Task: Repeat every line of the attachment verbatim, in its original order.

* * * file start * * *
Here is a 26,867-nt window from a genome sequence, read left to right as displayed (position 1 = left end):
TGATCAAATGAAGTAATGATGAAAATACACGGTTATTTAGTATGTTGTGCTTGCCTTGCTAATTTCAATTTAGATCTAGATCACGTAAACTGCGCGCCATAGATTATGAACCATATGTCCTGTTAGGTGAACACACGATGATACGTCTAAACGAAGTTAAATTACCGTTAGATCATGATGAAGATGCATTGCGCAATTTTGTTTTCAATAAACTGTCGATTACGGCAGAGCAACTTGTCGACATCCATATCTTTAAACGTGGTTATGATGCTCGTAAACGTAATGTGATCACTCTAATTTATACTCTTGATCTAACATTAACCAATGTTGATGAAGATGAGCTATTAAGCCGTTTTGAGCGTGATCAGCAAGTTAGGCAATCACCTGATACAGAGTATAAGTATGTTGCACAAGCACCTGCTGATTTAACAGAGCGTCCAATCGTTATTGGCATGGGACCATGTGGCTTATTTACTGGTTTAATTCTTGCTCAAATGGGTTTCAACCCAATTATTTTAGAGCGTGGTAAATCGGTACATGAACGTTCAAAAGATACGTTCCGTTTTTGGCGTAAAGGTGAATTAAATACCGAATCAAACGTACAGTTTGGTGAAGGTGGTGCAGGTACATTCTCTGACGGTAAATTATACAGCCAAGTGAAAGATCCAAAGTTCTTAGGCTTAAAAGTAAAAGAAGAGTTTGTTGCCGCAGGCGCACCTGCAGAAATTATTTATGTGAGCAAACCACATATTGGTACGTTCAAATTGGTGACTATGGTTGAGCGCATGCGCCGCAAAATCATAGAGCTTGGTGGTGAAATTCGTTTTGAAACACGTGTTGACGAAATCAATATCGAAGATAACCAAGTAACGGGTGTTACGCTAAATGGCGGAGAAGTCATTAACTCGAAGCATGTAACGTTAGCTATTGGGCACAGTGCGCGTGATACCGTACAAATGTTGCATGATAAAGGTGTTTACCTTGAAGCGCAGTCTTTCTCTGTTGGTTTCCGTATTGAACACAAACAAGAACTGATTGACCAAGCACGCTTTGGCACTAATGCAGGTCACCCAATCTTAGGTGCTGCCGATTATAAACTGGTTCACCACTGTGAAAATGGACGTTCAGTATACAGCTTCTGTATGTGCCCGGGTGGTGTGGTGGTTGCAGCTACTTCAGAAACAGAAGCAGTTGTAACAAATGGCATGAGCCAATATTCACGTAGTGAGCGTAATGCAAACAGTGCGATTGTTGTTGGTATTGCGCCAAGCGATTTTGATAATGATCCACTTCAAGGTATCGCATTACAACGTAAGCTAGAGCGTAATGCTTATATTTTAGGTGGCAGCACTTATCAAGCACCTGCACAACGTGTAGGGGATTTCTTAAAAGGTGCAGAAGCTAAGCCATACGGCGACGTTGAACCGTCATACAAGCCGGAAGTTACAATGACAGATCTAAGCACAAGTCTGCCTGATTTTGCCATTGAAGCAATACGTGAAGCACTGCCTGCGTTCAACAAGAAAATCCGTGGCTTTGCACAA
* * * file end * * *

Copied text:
Here is a 26,867-nt window from a genome sequence, read left to right as displayed (position 1 = left end):
TGATCAAATGAAGTAATGATGAAAATACACGGTTATTTAGTATGTTGTGCTTGCCTTGCTAATTTCAATTTAGATCTAGATCACGTAAACTGCGCGCCATAGATTATGAACCATATGTCCTGTTAGGTGAACACACGATGATACGTCTAAACGAAGTTAAATTACCGTTAGATCATGATGAAGATGCATTGCGCAATTTTGTTTTCAATAAACTGTCGATTACGGCAGAGCAACTTGTCGACATCCATATCTTTAAACGTGGTTATGATGCTCGTAAACGTAATGTGATCACTCTAATTTATACTCTTGATCTAACATTAACCAATGTTGATGAAGATGAGCTATTAAGCCGTTTTGAGCGTGATCAGCAAGTTAGGCAATCACCTGATACAGAGTATAAGTATGTTGCACAAGCACCTGCTGATTTAACAGAGCGTCCAATCGTTATTGGCATGGGACCATGTGGCTTATTTACTGGTTTAATTCTTGCTCAAATGGGTTTCAACCCAATTATTTTAGAGCGTGGTAAATCGGTACATGAACGTTCAAAAGATACGTTCCGTTTTTGGCGTAAAGGTGAATTAAATACCGAATCAAACGTACAGTTTGGTGAAGGTGGTGCAGGTACATTCTCTGACGGTAAATTATACAGCCAAGTGAAAGATCCAAAGTTCTTAGGCTTAAAAGTAAAAGAAGAGTTTGTTGCCGCAGGCGCACCTGCAGAAATTATTTATGTGAGCAAACCACATATTGGTACGTTCAAATTGGTGACTATGGTTGAGCGCATGCGCCGCAAAATCATAGAGCTTGGTGGTGAAATTCGTTTTGAAACACGTGTTGACGAAATCAATATCGAAGATAACCAAGTAACGGGTGTTACGCTAAATGGCGGAGAAGTCATTAACTCGAAGCATGTAACGTTAGCTATTGGGCACAGTGCGCGTGATACCGTACAAATGTTGCATGATAAAGGTGTTTACCTTGAAGCGCAGTCTTTCTCTGTTGGTTTCCGTATTGAACACAAACAAGAACTGATTGACCAAGCACGCTTTGGCACTAATGCAGGTCACCCAATCTTAGGTGCTGCCGATTATAAACTGGTTCACCACTGTGAAAATGGACGTTCAGTATACAGCTTCTGTATGTGCCCGGGTGGTGTGGTGGTTGCAGCTACTTCAGAAACAGAAGCAGTTGTAACAAATGGCATGAGCCAATATTCACGTAGTGAGCGTAATGCAAACAGTGCGATTGTTGTTGGTATTGCGCCAAGCGATTTTGATAATGATCCACTTCAAGGTATCGCATTACAACGTAAGCTAGAGCGTAATGCTTATATTTTAGGTGGCAGCACTTATCAAGCACCTGCACAACGTGTAGGGGATTTCTTAAAAGGTGCAGAAGCTAAGCCATACGGCGACGTTGAACCGTCATACAAGCCGGAAGTTACAATGACAGATCTAAGCACAAGTCTGCCTGATTTTGCCATTGAAGCAATACGTGAAGCACTGCCTGCGTTCAACAAGAAAATCCGTGGCTTTGCACAA